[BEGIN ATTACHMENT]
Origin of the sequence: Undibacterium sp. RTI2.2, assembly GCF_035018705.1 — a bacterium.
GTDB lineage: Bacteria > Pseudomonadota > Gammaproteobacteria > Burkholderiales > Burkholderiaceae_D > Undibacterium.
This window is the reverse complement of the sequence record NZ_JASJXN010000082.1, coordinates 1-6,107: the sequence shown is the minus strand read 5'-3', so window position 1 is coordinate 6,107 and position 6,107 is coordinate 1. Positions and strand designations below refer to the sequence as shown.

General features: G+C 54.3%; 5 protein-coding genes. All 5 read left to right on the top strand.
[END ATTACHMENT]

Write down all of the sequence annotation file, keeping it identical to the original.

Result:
Origin of the sequence: Undibacterium sp. RTI2.2, assembly GCF_035018705.1 — a bacterium.
GTDB lineage: Bacteria > Pseudomonadota > Gammaproteobacteria > Burkholderiales > Burkholderiaceae_D > Undibacterium.
This window is the reverse complement of the sequence record NZ_JASJXN010000082.1, coordinates 1-6,107: the sequence shown is the minus strand read 5'-3', so window position 1 is coordinate 6,107 and position 6,107 is coordinate 1. Positions and strand designations below refer to the sequence as shown.

General features: G+C 54.3%; 5 protein-coding genes. All 5 read left to right on the top strand.